Tamagoyaki is the Japanese rolled omelet that is popularly served for breakfast, put in a bento (Japanese lunch box) as a side dish or used as a filling in sushi. Tamagoyaki, literally meaning 'grilled/fried egg', is made by rolling together thin layers of seasoned egg in a frying pan.
Flavors of tamagoyaki vary and different types of fillings can be added. Preferably, it's good to use a square tamagoyaki pan to make tamagoyaki, but it can be cooked in a regular frying pan. When sugar is added in tamagoyaki, it gets burned easily, so please watch the heat carefully.
Tamagoyaki is often seasoned with soy sauce and sugars, but nothing can beat the flavor of dashi. Dashi is very simple to make, but umami-rich kombu and katsuobushi give this stock wonderful rich flavors without overpowering the other ingredients. By adding dashi to the egg mixture, the egg gets a nice umami boost and the dashimaki tamago has deeper, more complex flavors than regular Tamagoyaki.
Technically, when dashi is added to the egg mixture, the dish is actually called Dashimaki Tamago. Dashi is the Japanese stock made of kombu (edible kelp) and Katsuobushi (smoked bonito flakes). When dashi is added to the egg mixture, the liquid gets thinner. Hence, the resulting texture is finer than Tamagoyaki. It’s also juicier due to the higher liquid content in the egg mixture.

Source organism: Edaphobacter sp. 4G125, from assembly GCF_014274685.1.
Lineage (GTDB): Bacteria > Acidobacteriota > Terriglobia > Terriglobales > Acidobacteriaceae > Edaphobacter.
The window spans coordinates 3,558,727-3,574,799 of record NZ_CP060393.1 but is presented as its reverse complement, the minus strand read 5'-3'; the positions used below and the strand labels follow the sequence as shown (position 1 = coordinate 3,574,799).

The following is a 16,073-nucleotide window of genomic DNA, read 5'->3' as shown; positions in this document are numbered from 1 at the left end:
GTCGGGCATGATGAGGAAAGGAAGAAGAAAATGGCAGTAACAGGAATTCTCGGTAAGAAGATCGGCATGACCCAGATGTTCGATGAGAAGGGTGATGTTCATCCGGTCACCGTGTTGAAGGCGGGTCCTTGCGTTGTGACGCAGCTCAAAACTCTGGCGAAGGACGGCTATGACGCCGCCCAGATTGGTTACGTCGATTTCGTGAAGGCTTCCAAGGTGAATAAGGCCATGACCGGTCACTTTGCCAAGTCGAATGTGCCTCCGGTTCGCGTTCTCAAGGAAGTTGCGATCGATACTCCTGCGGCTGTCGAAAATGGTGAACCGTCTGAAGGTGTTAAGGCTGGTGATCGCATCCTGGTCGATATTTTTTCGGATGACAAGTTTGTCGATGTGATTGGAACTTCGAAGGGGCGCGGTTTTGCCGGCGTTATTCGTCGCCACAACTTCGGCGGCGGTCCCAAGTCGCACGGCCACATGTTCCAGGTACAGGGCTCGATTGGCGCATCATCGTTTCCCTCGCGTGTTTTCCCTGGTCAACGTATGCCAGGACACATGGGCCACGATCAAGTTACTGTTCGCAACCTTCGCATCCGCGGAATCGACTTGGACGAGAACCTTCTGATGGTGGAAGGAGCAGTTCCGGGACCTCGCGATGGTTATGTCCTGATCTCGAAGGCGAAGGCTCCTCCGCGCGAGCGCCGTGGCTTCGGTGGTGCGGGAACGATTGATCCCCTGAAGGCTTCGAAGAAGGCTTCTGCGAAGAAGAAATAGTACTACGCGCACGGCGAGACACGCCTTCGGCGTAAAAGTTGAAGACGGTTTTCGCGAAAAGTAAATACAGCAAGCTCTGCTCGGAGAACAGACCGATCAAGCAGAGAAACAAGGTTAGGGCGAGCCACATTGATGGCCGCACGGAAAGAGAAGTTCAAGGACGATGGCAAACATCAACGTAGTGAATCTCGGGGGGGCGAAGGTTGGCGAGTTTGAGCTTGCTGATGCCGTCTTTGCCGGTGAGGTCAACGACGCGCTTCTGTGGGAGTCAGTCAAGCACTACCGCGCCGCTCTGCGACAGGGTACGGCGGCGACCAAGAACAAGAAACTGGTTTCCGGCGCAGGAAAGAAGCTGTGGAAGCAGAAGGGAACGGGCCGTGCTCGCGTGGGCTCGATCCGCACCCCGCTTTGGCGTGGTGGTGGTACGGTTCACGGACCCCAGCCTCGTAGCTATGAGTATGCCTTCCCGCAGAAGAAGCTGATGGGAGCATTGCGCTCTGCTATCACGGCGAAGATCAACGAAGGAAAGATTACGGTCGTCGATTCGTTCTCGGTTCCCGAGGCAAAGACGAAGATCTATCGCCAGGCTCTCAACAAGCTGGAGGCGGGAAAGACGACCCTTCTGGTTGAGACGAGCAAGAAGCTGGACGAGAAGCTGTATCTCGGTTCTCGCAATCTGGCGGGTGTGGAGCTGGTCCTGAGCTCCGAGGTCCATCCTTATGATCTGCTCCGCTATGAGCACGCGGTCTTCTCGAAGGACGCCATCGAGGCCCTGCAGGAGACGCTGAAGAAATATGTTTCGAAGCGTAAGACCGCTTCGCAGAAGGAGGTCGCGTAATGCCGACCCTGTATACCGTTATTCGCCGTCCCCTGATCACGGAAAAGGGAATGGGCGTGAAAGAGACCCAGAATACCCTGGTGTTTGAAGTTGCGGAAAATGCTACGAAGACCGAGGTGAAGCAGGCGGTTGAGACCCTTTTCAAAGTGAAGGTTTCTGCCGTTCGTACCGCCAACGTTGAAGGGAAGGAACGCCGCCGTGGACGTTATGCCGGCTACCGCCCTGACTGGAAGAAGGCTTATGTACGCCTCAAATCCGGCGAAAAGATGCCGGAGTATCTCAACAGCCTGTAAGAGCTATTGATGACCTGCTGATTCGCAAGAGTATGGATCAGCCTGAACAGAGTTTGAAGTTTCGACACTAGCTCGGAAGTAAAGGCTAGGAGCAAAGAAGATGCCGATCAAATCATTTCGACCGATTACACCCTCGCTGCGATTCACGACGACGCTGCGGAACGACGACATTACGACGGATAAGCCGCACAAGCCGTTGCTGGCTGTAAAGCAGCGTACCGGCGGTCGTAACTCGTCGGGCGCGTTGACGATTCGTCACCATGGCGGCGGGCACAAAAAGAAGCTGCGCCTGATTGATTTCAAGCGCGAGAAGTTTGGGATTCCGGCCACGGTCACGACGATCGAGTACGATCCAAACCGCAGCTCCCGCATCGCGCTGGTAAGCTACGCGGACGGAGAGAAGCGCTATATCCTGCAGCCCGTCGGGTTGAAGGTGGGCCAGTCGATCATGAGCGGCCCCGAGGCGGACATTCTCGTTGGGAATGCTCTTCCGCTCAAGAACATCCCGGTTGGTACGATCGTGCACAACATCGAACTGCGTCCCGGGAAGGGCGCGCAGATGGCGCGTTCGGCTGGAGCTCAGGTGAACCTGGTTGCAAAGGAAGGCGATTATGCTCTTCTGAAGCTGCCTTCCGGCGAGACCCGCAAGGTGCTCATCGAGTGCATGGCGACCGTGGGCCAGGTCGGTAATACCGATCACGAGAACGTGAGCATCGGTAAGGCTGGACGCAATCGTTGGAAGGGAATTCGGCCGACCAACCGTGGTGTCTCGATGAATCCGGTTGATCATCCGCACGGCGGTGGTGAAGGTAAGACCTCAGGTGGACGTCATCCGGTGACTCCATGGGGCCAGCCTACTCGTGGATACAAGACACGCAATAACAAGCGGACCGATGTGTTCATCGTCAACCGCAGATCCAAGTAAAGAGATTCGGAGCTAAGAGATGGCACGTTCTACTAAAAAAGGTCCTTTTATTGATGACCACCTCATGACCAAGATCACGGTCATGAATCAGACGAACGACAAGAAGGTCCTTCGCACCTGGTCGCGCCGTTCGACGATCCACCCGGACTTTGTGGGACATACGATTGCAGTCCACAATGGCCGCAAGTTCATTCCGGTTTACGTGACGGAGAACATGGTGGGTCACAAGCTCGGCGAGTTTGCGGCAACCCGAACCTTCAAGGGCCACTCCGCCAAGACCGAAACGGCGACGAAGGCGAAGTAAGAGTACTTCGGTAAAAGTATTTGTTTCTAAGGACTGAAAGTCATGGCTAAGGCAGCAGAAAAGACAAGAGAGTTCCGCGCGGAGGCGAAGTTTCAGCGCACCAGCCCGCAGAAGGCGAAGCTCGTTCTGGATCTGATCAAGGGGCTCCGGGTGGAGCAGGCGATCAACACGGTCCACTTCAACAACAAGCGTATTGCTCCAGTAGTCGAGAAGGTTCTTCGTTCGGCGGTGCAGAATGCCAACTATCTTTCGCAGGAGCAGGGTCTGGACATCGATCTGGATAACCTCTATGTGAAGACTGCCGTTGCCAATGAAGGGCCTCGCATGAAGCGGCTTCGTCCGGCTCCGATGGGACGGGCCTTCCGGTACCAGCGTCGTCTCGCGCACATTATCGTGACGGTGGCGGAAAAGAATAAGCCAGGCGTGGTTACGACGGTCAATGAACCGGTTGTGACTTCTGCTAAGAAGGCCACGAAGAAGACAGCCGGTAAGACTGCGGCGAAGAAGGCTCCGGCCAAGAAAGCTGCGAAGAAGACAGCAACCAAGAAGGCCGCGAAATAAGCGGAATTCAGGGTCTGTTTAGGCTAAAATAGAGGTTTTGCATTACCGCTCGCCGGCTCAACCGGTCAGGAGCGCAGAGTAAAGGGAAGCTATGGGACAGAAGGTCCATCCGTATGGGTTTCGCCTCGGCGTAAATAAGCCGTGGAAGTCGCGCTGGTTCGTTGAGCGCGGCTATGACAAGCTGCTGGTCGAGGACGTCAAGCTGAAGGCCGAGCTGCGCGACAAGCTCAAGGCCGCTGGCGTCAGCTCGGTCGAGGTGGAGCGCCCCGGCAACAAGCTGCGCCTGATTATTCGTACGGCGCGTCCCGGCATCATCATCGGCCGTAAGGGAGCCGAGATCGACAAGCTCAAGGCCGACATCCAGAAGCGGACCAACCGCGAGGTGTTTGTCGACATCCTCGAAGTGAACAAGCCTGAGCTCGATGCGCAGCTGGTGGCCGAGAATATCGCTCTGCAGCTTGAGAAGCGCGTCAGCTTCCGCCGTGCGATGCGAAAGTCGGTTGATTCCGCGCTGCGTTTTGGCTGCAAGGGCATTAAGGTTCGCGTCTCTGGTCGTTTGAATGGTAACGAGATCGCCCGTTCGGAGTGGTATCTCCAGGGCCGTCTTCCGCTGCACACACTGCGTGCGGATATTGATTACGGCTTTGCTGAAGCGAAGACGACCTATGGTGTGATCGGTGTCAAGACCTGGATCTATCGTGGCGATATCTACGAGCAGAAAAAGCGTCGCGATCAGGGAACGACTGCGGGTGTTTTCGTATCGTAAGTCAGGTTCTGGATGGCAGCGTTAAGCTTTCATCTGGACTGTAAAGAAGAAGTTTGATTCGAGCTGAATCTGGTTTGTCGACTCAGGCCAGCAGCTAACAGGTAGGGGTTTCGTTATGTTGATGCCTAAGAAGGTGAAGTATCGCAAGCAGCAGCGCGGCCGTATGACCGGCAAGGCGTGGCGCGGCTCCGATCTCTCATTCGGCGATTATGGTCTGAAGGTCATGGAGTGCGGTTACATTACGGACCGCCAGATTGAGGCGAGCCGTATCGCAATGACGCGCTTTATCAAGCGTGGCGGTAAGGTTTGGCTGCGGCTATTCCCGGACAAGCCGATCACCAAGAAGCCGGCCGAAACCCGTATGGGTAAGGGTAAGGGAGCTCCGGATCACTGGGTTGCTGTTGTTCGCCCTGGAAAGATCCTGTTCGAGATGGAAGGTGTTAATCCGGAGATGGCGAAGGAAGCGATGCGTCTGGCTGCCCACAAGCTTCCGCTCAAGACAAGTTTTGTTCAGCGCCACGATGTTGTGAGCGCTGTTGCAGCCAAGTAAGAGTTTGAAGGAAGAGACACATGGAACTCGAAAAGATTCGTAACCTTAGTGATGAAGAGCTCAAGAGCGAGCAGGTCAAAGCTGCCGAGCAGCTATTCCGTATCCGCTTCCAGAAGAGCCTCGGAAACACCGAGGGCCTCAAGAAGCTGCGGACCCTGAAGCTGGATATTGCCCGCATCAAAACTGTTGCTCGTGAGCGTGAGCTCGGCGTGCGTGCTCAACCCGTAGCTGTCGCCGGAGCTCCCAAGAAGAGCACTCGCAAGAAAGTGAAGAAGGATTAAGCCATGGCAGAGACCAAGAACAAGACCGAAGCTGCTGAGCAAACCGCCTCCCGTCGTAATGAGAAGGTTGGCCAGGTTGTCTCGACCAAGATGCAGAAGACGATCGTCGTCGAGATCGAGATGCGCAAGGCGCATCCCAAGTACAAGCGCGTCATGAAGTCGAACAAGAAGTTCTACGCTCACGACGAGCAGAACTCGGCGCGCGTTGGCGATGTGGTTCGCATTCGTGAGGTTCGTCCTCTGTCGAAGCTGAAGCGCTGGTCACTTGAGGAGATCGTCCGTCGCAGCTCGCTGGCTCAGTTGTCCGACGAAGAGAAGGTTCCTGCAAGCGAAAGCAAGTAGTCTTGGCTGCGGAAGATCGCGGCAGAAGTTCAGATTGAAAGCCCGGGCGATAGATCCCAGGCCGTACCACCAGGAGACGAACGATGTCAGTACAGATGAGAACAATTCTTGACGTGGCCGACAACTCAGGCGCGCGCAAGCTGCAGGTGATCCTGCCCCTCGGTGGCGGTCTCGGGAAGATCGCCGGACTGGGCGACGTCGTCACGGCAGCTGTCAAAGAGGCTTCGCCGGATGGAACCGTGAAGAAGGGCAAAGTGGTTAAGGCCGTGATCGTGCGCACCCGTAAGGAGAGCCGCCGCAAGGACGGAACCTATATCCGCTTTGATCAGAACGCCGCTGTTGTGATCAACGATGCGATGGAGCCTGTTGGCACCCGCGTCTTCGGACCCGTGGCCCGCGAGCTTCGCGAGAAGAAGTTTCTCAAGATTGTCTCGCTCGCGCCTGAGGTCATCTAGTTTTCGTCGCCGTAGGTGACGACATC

If you’ve never made this before, I highly recommend to start with tamagoyaki first, then add dashi to the egg mixture and slowly increase the amount of dashi. In general, 1 tablespoon of dashi per egg is a good place to start, but you can definitely add more when you become an expert.
- 4 eggs, beaten
- 3 tablespoons dashi soup stock
- 1 1/2 to 2 tablespoons sugar (adjust the sweetness to your taste but watch for burning).
- Beat eggs in a bowl.
- Add dashi soup and sugar in the egg and mix well.
- Heat a tamagoyaki pan on medium heat. Oil the pan.
- Pour a scoop of egg mixture in the pan and spread over the surface.
- Cook it until half done and roll the egg toward the bottom side.
- Move the rolled egg to the top side.
- Oil the empty part of the pan and pour another scoop of egg mixture in the space and under the rolled egg.
- Cook it until half done and roll the egg again so that the omelet becomes thicker.
- Cook the omelet until done.
- If you are using a regular frying pan, shape tamagoyaki on bamboo mat.
- Cut tamagoyaki into 1-inch thick pieces.